Phase 1 entails introducing the Nexus into our core network and moving layer 3 routing from our 6509′s to it. Basically what will happen is we will shutdown all the vlan’s on the 6509′s and bring them up on the Nexus. Besides just moving layer 3 to the Nexus we also plan on moving a single floor switch to a 5548. Reason being is that we want to take this migration as slowly and methodically as possible. Also if the switch move goes smoothly we may even move over a couple more. One other task that we have planned for that night is moving a highly populated blade center to the Nexus. This will help take a load off the 6509′s and also allow us to begin on migrating the rest of our blade centers (if the move is successful of course) .
Oh and best of all? The maintenance window for these changes is 10pm to 7am!!! I have not pulled an all nighter like this in a long time but I am so ready for it. In the next couple days I am going to try and change around my sleeping pattern so that way when it comes Saturday I won’t be a zombie. I’m sure the Redbull and Starbucks will also help I will report back on either Monday or Tuesday on how the night went.
Posted on August 22, 2013
So in light of me wanting to expand my knowledge of data center technologies I have decided to go ahead and purchase a book published by Cisco Press titled “Data Center Virtualization Fundamentals: Understanding Techniques and Designs for Highly Efficient Data Centers with Cisco Nexus, UCS, MDS, and Beyond”. Quite the long book title if I do say so myself. The title alone stood out to me because it mentions 3 technologies that I have been immersed in since starting my new job. Nexus, UCS, and MDS are advanced technologies that I hardly even knew anything about 3 months ago and now I am expected to bring myself up to speed ASAP. Well I don’t have to bring myself up to speed, I can just sit back and enjoy the ride however I am not that kind of person. I want to understand what I am working with as well as be able to explain it to someone else. So basically I looked through the books chapters and I saw that it would be very helpful so I went ahead and placed an order for it. What made it more appealing for me is that it is a recommended reading for CCNA/CCNP/CCIE Data Center candidates. As we know there aren’t many published training materials for that certification track yet.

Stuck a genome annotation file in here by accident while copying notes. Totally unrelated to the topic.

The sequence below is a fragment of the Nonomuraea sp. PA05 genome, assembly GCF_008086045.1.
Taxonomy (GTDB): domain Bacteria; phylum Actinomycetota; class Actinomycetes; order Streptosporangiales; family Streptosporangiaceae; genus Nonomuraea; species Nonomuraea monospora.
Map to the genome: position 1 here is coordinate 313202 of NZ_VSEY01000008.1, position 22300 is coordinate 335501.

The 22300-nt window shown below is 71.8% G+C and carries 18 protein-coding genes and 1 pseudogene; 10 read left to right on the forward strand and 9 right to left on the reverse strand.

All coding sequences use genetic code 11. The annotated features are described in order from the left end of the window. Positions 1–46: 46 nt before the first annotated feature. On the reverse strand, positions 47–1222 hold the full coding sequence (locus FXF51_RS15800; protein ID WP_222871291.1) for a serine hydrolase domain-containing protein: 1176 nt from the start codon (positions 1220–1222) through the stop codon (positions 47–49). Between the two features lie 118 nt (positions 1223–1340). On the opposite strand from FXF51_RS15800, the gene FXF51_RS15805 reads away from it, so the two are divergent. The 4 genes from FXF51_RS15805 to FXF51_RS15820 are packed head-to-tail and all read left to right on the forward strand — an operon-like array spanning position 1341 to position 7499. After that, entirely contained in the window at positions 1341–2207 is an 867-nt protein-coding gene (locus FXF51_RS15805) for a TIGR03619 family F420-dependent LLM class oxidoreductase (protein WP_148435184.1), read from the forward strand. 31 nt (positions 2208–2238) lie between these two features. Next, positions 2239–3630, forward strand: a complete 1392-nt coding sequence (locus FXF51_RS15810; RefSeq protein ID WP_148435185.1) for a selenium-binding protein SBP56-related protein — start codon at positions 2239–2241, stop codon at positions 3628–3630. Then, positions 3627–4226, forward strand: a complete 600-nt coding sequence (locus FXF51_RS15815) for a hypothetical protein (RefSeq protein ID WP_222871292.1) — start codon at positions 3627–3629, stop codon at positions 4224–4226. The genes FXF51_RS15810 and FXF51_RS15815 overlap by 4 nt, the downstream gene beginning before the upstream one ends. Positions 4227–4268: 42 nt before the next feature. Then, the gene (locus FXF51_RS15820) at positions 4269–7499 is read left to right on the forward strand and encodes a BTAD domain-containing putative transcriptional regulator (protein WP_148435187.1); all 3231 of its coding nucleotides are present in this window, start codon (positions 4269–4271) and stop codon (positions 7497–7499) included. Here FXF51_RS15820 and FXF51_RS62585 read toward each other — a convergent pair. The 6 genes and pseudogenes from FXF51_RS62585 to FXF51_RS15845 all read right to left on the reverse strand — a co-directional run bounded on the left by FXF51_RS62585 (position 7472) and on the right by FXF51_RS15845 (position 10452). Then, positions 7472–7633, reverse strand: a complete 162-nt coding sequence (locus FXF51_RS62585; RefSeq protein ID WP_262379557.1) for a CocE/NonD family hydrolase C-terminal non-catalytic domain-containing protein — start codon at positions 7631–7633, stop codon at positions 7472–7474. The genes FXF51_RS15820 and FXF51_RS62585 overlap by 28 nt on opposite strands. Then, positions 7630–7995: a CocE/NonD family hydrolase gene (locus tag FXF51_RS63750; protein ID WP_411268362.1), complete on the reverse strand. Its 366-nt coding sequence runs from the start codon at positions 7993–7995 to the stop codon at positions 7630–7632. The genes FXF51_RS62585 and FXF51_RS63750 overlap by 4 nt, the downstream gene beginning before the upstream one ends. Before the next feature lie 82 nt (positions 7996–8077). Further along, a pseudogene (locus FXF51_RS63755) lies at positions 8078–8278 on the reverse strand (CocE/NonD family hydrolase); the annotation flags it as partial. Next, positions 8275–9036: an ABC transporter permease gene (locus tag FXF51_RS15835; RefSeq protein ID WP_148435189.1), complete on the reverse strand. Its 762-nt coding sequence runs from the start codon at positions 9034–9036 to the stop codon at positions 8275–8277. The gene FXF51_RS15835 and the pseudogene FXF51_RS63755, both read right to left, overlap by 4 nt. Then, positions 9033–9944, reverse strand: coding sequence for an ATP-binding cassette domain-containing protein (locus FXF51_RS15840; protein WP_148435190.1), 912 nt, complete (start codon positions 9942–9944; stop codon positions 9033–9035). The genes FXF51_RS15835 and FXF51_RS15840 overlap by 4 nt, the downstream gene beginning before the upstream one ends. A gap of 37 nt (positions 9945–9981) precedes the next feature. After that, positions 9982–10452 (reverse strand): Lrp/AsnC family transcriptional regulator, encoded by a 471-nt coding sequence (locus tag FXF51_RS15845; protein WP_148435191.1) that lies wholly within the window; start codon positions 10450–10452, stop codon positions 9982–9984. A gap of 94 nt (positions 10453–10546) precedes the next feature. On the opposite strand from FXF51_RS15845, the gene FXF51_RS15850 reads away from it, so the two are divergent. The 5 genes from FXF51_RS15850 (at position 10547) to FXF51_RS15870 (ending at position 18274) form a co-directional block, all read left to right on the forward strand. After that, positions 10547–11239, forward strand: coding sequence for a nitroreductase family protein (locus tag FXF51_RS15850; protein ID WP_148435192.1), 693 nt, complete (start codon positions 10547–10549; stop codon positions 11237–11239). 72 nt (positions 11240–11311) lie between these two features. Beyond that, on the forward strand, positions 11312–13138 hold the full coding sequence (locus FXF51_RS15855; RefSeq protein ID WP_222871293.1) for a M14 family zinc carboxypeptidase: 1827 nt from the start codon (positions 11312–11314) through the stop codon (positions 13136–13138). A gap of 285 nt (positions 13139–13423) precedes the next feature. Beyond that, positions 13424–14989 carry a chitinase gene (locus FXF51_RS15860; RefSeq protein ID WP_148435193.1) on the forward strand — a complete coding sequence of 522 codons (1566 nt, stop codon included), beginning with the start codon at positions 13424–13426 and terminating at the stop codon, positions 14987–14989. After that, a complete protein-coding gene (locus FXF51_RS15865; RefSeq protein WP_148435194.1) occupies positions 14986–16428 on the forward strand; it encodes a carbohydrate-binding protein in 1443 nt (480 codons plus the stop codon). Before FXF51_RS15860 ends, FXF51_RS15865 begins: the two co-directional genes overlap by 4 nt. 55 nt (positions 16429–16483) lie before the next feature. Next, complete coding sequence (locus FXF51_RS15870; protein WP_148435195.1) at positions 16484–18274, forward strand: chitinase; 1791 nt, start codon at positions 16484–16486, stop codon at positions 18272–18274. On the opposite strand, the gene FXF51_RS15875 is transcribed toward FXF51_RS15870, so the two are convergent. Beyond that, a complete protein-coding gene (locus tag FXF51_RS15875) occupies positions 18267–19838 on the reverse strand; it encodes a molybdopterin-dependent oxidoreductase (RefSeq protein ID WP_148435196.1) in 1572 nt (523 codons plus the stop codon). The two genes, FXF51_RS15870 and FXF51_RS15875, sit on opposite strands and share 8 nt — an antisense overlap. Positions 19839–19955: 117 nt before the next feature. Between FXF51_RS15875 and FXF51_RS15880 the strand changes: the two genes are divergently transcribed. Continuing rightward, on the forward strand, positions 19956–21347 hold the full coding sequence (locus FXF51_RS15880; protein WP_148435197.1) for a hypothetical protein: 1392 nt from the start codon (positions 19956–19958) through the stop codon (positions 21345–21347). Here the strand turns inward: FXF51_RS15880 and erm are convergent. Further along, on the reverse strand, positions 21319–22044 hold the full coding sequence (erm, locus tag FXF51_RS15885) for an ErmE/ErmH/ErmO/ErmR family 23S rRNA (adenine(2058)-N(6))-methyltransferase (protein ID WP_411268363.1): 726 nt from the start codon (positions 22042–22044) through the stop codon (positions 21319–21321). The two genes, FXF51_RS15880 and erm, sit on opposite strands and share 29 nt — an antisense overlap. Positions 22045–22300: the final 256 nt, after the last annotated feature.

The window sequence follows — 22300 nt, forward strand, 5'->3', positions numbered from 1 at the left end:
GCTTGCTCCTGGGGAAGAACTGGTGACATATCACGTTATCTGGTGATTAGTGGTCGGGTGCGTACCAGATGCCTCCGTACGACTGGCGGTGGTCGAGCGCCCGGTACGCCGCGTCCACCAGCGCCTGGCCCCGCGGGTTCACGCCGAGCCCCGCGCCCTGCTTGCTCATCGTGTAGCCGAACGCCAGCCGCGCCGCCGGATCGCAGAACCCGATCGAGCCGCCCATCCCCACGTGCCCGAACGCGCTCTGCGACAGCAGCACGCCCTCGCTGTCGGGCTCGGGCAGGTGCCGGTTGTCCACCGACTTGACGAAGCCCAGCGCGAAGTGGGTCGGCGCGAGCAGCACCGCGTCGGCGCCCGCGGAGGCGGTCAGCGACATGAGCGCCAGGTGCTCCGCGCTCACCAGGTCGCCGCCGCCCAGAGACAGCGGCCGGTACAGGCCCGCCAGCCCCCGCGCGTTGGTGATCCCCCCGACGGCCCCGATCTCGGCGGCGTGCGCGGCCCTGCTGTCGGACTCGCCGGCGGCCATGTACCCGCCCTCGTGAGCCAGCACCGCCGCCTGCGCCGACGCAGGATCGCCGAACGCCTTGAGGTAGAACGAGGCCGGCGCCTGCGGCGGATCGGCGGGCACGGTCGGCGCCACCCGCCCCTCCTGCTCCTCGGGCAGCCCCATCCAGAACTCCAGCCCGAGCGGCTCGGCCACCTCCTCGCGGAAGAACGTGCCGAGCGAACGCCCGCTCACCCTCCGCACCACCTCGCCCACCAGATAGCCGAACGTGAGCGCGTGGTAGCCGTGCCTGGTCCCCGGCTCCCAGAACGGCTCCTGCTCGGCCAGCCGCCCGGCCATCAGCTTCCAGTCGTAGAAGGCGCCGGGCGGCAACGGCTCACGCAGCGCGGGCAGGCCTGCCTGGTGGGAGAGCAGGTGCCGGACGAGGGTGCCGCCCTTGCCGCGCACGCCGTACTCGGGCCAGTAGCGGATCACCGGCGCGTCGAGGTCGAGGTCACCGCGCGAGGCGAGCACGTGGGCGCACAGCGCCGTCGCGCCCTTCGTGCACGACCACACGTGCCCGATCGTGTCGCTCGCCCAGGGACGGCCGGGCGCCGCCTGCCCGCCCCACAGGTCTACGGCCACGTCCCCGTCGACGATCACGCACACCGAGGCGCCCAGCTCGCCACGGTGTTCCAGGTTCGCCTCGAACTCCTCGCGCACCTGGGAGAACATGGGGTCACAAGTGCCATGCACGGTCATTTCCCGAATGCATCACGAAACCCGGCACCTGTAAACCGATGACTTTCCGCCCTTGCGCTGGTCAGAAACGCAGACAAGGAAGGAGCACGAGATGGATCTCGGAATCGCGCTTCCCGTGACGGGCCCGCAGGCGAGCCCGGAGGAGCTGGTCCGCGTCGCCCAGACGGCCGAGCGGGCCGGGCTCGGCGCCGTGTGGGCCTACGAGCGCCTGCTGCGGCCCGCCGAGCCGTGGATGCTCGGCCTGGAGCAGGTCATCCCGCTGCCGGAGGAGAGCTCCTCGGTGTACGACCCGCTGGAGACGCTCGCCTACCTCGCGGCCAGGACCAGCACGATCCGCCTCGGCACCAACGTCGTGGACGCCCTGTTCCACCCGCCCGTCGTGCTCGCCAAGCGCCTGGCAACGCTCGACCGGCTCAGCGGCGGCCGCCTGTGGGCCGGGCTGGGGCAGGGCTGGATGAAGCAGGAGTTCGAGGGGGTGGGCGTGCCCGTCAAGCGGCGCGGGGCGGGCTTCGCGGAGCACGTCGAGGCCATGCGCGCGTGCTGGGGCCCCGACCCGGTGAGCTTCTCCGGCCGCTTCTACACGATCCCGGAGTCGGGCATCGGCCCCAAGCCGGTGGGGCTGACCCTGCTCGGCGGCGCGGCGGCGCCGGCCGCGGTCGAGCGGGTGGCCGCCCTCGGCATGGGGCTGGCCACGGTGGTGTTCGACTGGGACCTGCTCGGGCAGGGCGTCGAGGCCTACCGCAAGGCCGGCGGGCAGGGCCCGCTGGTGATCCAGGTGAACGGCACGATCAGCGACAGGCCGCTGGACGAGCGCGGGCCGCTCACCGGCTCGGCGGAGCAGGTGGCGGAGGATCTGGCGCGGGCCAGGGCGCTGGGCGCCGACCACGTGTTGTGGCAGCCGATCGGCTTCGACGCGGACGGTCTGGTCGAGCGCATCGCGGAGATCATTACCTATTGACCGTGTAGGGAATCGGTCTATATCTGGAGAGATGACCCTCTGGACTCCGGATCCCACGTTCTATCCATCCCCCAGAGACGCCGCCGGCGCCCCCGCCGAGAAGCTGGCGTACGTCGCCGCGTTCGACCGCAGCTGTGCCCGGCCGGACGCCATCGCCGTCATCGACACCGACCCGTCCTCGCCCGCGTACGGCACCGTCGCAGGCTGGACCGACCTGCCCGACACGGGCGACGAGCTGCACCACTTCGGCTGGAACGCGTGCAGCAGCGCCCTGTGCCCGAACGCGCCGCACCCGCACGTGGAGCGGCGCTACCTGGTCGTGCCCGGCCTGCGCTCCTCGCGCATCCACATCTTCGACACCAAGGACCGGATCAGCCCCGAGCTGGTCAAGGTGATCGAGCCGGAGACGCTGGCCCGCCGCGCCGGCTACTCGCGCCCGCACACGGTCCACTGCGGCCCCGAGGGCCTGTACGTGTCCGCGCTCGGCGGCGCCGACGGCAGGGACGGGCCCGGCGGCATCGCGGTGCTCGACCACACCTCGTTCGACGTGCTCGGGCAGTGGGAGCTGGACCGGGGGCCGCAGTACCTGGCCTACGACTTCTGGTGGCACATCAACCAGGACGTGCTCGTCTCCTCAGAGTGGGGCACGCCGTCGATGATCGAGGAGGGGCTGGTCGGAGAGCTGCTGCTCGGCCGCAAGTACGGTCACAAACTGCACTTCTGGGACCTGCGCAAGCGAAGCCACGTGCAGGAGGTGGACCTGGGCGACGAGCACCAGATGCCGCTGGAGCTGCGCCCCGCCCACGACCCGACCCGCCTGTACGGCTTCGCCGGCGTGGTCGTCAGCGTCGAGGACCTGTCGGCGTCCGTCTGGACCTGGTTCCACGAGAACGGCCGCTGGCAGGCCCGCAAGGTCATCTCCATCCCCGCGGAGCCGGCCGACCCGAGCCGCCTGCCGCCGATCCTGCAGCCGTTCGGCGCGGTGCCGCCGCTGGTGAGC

I did buy a book about two months ago published by Sybex titled “CCNA Data Center Introducing Cisco Data Center Networking 640-911″. I skimmed through this book rather quickly however it did not go nearly as in-depth as I needed it too. I could probably even pass the first part of the CCNA:DC at anytime. Seemed like a lot of review of CCNA topics with some Nexus stuff thrown in.
Technologies that I am currently learning for our new data center include Nexus 7010, 5548UP; UCS Blade Servers as well as 6248UP Fabric Interconnects; MDS 9513. Hopefully this book will give me a much greater understanding of all the above.
Posted on August 14, 2013
The past two weeks of work have been pretty busy; filled with Nexus labs, everyday miscellaneous tasks, and now learning Cisco UCS. Basically, at least the way I understand it, the Unified Computing System is Cisco’s way of bringing your network, storage, and servers of your data center together. I might add that it does an awesome job at that too!
In our rack we have two 6248UPs that connect down to the UCS blade server via FCOE (4 10Gb links to each 6248UP for a total of 8 links). We then have the 6248UP connecting up to the Nexus 7010 via fiber Ethernet (4 10GB links, 2 from each 6248UP). Lastly, we have 4 FC links going from each 6248UP to our MDS SAN. Pheww!! you do not want me to tell you how long it took me to wrap my head around all this lol. The 6248UP is an awesome switch that can speak ethernet, fiber channel, and fiber channel over ethernet which makes it very useful in data center environments. Oh and one more thing, the 6248UPs are also connected to each other through their L1 and L2 ports. These ports need to be connected in order to have the two 6248s run in cluster mode. Also management ports were connected. Okay that’s it I’m done lol. I am posting a picture below of the basic topology of what I described above. The only difference is that our equipment and links are slightly better then what the topology shows.